Wilderness Workshop Artists Connect Creativity and Environmental Advocacy
In a watershed surrounded by national forest and wilderness, steeped in both prosperity and nonprofit initiatives, it would be easy to presume that money flows from one to the other as freely as the rivers and streams within. But this isn’t always the case.
“Support for the arts doesn’t necessarily translate to support for the environment,” points out Rebecca Mirsky, development and program director of Wilderness Workshop’s Artist in Wilderness (AIW) program. In connecting the arts with wilderness advocacy, she says that AIW engenders “public support in a far softer way, versus asking people to sign a petition or call a legislator. Creative people might bring unexpected new perspectives on our wild lands, and their creations could engage a new circle of Wilderness Workshop supporters.”
Board member Mary Dominick created AIW in 2008. The program commemorates Dominick’s teacher and longtime conservationist, artist, and Wilderness Workshop co-founder, Dotty Fox. Fox shared her love of the wild by teaching watercolor classes at Colorado Mountain College, and her efforts helped secure extensive wilderness protection in our region—including the preservation of the Hunter-Fryingpan, Collegiate Peaks, Raggeds, and Maroon Bells-Snowmass wilderness areas.
AIW began with a lone artist in wilderness—one of Fox’s students, actually. Over the next eight years, word spread and support for the program grew. In 2017, five artists selected from a pool of over 130 will enjoy week-long immersive experiences this summer. Thanks to locals opening their seasonal, remote cabins, artists will savor time, place, and solitude, exploring their mediums and processes in the wild lands that the organization works to protect.
Over the years, AIW has attracted artists from the U.S., United Kingdom, Canada, and Costa Rica. One of this year’s artists, Brooks Salzwedel, hails from the glass and steel canyons of Los Angeles.
“During my residency, I hope to capture the essence of the land within my drawings. Is the landscape open, with a sense of loneliness?” he asks. “Or is it forested, with a feeling of closeness to the animals and plants? I hope to find new ways of adding natural color to my work. I’d also like to find the details of the native trees, like ponderosas, juniper, spruce, and aspens.”
Salzwedel’s brooding pieces inspire pause. He explains that his monochromatic works explore “the subtle and sometimes not-so-subtle ways humankind has selfishly changed the landscape for better or worse.” His self-created process involving an atypical assemblage of materials results in “curios” Salzwedel describes as “haunted, dreamlike visions of otherworldly landscapes.”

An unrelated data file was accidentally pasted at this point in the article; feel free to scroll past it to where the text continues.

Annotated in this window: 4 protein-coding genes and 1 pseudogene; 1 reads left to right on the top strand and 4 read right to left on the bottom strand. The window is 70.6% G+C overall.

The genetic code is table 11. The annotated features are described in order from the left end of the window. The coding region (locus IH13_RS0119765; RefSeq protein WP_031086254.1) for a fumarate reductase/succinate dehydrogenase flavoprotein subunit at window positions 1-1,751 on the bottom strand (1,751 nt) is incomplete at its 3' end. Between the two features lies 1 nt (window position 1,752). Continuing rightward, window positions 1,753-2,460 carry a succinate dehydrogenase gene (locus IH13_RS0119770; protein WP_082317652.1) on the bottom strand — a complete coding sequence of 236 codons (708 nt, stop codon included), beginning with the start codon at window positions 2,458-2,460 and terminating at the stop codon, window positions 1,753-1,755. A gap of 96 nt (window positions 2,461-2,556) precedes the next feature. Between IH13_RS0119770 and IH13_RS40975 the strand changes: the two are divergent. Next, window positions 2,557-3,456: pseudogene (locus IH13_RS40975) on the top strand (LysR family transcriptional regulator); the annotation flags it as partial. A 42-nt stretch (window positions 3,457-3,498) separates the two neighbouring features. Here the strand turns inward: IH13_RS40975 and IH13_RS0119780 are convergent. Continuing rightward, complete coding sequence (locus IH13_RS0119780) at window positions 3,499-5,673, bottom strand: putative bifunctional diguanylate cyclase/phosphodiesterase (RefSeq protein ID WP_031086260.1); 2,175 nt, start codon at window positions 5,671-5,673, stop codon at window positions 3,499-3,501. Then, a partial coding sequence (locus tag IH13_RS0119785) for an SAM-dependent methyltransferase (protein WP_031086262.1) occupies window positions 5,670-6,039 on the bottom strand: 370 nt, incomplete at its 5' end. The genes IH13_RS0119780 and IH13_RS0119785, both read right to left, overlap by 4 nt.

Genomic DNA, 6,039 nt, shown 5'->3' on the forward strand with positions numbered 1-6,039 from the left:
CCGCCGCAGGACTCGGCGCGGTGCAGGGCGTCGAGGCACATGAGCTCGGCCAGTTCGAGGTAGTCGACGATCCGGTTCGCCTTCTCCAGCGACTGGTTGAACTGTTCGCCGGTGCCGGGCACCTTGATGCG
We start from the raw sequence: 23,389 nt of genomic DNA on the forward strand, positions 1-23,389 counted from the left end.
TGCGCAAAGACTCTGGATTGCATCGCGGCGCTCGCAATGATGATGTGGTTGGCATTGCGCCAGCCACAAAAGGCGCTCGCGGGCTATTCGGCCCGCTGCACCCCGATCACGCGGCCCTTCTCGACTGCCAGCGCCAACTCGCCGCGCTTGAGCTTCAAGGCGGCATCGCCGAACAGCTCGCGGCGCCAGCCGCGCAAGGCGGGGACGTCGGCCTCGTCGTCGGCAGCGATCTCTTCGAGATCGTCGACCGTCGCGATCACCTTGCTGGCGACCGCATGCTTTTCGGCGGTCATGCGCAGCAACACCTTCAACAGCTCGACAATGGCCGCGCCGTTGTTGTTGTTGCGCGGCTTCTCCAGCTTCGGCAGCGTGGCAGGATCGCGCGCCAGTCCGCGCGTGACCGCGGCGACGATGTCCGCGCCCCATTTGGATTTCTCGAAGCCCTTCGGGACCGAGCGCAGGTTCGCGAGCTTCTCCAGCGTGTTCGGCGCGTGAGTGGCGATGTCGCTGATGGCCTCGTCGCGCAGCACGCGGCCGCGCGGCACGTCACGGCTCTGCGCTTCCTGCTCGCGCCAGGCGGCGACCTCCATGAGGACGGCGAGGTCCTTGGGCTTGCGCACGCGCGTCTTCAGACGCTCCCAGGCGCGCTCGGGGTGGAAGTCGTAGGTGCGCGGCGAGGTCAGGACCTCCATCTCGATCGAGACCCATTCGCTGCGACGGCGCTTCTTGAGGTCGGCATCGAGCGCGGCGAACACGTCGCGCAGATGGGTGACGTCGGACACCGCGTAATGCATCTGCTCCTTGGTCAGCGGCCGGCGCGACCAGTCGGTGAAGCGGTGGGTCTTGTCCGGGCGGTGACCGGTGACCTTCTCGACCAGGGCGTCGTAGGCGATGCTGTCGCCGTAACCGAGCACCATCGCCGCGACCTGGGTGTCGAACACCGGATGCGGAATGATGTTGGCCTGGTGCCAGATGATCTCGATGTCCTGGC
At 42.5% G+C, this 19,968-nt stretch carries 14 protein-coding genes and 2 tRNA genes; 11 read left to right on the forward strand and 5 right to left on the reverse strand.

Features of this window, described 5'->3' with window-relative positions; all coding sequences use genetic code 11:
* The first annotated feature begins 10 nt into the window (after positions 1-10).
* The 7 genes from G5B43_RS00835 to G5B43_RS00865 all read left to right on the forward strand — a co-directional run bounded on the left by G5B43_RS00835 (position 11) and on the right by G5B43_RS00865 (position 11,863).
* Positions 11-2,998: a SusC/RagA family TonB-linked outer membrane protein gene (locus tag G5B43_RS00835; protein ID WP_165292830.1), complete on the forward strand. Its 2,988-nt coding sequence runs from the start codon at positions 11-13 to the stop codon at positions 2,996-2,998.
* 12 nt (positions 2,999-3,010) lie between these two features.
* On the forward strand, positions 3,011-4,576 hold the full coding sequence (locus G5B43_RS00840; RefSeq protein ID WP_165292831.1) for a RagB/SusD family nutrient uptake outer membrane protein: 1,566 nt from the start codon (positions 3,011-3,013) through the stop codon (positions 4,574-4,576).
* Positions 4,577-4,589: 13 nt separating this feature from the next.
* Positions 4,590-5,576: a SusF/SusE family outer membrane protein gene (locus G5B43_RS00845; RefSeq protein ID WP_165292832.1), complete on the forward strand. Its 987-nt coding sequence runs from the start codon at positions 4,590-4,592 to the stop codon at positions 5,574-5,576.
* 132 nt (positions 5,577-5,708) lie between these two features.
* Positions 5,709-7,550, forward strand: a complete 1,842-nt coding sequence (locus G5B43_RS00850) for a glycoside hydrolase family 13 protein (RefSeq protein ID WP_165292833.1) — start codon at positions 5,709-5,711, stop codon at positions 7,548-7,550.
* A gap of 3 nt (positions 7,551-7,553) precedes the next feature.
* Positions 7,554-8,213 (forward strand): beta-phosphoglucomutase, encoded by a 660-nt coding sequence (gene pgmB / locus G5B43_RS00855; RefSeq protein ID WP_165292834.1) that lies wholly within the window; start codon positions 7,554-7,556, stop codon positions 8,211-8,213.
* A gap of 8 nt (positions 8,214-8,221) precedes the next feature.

“I recently did a series of drawings devoted to national parks and forests. One of the drawings was of the Colorado Rockies. Since that drawing,” he says, “I knew I had to go there someday.” Salzwedel will live, breathe, and work in them this summer.
AIW will also welcome Land + Shelter architect and Carbondale artist Andrea Korber this summer. Though Korber’s professional world unfolds in three dimensions of a grand scale, she seeks in her artistic life to express the somatic experience of landscape within the constraints of two dimensions.
“A rustle of grass, the moment the light turns blue before the sun sets for the night, a gust of wind passing through tough shrubs, or just a second when everything—even the sun–is still. It’s hard to tell if these moments are personal or universal, because when a wet field feels electric—so do I,” she reveals.
“Maps and landscape patterns have long been a source of inspiration for my work…I intend to work on a body of work inspired by pastures and the feelings they possess. The energy these places give off can be joyful, chilly, welcoming, lazy, brutal, teeming, or lonely. I drive by and want to meditate on what a pasture is doing,” Korber reflects. “I’m thrilled and grateful to have the chance.”
It is clear in the words of artists near and far that AIW has tapped the value of wilderness through creative expression. AIW succeeds in part through the hospitality of locals gifting time in their getaway cabins to artists in residence. Karin Teague is one such benefactor. “It is always a pleasure and privilege to share our magnificent, wild backyard with visitors, but it is especially wonderful to invite an artist, who will deeply see and feel the landscape, to spend multiple days there. It is win-win-win.”
To offer your cabin in or adjacent to the wild lands that Wilderness Workshop protects, contact Rebecca@wildernessworkshop.org.